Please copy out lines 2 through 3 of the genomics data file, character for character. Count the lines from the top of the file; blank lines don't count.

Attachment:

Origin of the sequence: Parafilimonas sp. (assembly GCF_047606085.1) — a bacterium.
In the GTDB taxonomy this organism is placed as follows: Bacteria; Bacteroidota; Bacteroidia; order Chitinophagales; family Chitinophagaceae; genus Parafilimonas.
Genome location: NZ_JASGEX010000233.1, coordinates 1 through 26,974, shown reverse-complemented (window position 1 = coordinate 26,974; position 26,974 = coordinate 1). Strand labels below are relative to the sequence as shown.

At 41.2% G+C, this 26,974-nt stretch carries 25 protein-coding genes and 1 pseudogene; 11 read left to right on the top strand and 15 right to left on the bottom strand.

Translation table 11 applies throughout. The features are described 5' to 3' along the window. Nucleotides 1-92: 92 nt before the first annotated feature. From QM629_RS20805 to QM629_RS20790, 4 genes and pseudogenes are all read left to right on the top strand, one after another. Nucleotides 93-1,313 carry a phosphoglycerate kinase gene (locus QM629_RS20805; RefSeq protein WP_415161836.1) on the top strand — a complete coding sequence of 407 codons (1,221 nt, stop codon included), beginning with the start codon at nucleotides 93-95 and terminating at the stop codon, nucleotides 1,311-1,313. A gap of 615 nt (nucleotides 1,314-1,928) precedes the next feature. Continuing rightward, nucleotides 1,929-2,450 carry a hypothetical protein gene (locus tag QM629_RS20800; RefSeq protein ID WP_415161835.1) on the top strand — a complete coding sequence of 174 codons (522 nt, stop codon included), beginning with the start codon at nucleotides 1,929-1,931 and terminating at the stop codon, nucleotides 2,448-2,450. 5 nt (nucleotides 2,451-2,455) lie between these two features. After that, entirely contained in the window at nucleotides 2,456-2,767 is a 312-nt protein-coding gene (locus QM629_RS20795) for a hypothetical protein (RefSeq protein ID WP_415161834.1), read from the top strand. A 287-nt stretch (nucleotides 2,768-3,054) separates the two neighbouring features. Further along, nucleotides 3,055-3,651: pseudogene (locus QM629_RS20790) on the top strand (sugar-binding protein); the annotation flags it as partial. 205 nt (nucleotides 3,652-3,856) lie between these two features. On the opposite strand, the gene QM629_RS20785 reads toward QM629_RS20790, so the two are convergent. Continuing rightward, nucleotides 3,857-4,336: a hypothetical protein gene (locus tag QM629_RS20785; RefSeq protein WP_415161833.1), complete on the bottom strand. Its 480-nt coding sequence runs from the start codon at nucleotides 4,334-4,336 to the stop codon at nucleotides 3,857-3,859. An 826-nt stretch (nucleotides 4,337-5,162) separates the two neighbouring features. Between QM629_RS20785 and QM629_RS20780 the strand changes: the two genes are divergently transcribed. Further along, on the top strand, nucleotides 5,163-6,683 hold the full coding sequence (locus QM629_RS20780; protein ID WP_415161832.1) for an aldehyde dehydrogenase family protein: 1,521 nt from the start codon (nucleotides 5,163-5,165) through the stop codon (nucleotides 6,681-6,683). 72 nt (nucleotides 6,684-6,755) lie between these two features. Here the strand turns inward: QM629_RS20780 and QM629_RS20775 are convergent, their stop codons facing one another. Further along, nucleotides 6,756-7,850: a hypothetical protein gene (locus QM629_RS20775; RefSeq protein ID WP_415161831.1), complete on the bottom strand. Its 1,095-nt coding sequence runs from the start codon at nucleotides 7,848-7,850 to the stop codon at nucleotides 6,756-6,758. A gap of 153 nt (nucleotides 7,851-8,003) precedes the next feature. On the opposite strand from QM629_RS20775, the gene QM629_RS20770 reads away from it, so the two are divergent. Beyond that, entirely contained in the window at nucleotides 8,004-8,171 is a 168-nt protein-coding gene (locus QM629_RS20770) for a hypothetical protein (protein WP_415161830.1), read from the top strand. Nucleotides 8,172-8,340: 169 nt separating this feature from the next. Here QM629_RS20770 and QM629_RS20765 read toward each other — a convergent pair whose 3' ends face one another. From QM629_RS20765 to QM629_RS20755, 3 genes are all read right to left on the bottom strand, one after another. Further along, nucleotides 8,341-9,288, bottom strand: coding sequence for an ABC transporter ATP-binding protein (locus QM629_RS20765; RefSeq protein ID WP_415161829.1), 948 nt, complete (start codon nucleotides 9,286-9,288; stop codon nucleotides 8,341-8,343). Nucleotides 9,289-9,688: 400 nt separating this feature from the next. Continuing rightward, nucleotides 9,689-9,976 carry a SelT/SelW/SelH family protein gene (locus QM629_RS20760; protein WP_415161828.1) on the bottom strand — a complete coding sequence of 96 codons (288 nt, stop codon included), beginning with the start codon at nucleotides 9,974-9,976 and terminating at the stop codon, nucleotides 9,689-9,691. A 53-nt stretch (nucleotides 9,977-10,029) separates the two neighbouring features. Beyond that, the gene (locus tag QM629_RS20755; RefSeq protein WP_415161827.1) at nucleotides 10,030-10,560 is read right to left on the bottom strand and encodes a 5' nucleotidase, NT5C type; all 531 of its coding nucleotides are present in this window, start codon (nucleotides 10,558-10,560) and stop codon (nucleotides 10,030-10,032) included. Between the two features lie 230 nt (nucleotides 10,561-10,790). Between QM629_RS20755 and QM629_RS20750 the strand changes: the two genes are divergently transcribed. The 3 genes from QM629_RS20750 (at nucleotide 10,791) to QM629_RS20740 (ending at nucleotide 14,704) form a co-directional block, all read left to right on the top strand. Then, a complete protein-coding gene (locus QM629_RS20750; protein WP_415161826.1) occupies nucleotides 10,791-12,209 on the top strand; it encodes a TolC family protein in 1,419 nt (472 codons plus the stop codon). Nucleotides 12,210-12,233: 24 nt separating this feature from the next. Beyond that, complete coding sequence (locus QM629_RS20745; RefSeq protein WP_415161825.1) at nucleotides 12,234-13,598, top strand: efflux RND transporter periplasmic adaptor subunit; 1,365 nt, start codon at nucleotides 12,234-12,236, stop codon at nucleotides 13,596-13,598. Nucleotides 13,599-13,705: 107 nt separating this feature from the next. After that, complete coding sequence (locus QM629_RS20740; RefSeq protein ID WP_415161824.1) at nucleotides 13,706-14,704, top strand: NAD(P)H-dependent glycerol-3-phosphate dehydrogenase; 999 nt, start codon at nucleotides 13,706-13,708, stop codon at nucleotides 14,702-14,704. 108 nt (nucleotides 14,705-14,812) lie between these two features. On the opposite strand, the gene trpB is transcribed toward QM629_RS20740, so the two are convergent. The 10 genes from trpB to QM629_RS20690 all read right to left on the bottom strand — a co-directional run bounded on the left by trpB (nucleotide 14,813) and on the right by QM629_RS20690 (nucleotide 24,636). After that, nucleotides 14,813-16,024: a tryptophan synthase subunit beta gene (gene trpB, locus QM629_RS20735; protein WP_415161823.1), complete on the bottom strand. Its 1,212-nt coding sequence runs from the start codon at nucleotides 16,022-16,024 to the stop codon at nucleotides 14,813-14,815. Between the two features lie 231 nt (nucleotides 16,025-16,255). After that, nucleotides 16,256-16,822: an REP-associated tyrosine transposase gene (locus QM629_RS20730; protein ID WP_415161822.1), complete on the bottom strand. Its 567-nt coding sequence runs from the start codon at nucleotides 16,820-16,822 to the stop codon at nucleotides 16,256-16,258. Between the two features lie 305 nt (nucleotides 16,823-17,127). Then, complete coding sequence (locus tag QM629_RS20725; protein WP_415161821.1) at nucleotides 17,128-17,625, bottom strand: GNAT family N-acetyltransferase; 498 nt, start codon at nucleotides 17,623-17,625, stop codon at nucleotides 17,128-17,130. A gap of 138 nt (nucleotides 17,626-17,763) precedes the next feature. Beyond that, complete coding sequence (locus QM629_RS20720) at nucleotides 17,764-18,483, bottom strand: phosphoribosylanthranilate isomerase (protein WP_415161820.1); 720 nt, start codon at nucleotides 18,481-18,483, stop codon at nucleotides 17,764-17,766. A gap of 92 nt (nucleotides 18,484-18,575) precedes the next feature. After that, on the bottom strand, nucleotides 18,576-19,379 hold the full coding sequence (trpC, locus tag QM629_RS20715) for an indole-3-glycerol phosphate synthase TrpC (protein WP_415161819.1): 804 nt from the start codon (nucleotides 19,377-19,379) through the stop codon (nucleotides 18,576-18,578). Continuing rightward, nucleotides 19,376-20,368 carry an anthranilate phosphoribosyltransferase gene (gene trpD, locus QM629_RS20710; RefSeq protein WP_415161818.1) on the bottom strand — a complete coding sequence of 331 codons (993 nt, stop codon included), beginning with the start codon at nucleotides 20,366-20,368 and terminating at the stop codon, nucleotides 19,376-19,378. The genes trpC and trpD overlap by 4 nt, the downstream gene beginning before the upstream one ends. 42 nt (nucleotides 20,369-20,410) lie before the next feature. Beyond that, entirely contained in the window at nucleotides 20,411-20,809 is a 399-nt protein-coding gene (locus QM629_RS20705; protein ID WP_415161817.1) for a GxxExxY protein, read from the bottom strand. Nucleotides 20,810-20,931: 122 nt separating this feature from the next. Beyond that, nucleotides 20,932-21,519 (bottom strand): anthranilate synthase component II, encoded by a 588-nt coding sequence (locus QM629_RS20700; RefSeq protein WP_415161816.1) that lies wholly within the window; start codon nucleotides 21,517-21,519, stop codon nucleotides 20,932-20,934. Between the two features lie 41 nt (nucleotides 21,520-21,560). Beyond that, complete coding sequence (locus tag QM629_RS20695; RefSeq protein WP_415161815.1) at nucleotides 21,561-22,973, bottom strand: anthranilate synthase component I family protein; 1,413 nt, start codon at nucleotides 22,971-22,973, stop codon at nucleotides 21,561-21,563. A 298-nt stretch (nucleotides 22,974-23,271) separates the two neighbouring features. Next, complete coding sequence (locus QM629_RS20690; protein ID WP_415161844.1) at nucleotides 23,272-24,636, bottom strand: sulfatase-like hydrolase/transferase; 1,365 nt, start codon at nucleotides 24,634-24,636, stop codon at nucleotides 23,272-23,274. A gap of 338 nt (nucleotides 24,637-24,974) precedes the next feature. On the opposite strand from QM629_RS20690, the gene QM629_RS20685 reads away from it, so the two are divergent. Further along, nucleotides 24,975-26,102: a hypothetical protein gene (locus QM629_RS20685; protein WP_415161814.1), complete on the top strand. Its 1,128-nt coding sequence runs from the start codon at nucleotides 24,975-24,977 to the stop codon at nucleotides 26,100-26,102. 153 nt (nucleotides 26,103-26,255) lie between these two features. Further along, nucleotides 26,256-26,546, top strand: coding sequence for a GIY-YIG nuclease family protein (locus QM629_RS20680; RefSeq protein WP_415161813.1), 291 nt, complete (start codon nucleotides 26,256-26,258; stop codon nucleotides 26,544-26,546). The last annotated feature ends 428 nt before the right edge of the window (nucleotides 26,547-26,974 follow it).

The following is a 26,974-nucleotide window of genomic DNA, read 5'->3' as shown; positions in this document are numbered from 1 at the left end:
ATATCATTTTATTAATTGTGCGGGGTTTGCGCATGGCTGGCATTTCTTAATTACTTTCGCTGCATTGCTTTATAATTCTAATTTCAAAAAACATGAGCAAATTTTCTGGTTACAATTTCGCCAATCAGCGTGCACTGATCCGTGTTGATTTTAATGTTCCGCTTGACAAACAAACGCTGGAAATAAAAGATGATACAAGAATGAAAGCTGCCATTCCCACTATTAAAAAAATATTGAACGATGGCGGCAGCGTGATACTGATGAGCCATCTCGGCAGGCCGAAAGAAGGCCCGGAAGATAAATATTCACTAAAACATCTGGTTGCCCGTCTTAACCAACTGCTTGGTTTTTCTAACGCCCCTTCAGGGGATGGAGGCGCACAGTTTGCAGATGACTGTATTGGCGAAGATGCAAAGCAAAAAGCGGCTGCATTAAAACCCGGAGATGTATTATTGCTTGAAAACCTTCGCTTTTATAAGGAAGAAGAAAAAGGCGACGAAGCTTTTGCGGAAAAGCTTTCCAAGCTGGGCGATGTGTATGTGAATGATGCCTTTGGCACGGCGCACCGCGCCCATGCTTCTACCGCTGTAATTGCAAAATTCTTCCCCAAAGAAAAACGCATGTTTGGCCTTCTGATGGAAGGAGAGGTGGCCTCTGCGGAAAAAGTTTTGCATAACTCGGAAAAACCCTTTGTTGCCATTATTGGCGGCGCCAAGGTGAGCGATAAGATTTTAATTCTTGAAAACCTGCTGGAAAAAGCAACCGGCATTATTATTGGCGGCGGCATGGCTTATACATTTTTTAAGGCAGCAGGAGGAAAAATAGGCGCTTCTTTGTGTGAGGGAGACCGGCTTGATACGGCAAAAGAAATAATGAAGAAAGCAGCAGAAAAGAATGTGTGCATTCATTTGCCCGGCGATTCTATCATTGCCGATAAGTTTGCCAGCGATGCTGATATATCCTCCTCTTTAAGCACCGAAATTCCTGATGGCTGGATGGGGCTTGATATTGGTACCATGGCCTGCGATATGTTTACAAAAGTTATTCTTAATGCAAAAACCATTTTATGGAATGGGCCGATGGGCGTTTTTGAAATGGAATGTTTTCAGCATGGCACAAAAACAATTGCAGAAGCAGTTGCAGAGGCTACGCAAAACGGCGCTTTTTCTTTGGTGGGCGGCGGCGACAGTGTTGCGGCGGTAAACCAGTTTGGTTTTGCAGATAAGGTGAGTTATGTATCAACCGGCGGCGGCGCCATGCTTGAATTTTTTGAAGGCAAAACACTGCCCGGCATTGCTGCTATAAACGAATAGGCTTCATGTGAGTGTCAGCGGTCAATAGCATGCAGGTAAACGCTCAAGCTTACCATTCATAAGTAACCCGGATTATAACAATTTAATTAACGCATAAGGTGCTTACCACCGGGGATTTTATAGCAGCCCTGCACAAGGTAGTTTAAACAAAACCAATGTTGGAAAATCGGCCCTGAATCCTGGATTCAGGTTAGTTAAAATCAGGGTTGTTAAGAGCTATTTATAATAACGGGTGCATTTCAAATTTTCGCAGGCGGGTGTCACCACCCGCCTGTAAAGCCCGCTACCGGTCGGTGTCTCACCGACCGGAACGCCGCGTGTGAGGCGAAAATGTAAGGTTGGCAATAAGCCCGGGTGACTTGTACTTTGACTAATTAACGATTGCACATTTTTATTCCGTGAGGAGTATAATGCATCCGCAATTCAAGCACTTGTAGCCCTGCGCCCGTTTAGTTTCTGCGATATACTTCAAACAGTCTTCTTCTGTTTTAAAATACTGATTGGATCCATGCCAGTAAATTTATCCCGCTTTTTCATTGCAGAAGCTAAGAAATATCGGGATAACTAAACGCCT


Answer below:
In the GTDB taxonomy this organism is placed as follows: Bacteria; Bacteroidota; Bacteroidia; order Chitinophagales; family Chitinophagaceae; genus Parafilimonas.
Genome location: NZ_JASGEX010000233.1, coordinates 1 through 26,974, shown reverse-complemented (window position 1 = coordinate 26,974; position 26,974 = coordinate 1). Strand labels below are relative to the sequence as shown.